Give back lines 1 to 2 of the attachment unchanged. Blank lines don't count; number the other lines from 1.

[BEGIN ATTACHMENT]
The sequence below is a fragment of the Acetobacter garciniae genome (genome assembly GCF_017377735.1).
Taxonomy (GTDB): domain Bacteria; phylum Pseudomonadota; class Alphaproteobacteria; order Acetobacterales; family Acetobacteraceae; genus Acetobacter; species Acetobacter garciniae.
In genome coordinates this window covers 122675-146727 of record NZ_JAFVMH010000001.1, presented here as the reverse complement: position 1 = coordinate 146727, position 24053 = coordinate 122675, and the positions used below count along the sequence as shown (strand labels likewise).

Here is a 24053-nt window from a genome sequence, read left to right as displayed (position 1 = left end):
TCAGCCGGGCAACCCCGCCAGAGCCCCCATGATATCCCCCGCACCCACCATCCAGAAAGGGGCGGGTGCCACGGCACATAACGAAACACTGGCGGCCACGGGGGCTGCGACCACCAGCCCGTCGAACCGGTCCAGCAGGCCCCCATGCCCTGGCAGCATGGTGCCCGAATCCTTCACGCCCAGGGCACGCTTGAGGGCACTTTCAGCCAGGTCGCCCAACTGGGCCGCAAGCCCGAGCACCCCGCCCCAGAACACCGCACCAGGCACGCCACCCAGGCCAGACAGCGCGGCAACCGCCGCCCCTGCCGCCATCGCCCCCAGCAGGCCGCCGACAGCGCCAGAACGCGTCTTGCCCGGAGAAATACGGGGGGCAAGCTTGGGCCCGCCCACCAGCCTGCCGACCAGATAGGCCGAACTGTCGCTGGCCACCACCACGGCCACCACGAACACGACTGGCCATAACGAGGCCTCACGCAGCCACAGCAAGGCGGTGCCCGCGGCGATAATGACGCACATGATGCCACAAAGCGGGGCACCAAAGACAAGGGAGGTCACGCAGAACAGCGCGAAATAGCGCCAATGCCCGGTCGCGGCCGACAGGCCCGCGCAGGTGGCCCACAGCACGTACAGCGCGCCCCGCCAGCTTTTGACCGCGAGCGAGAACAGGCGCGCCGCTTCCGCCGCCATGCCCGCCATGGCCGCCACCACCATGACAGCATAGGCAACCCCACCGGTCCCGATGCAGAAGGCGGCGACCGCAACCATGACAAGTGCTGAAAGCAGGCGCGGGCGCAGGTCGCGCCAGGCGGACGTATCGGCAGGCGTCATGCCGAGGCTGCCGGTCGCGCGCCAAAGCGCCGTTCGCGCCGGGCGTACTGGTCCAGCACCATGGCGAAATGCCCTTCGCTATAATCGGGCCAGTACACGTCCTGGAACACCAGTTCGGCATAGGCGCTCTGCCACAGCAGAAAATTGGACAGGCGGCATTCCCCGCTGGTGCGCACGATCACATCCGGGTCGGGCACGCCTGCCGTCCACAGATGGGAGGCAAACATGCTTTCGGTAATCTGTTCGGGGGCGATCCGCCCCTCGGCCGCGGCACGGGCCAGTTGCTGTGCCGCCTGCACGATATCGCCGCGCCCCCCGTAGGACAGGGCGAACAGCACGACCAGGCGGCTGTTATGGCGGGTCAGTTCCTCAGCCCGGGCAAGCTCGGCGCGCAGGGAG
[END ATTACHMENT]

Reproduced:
The sequence below is a fragment of the Acetobacter garciniae genome (genome assembly GCF_017377735.1).
Taxonomy (GTDB): domain Bacteria; phylum Pseudomonadota; class Alphaproteobacteria; order Acetobacterales; family Acetobacteraceae; genus Acetobacter; species Acetobacter garciniae.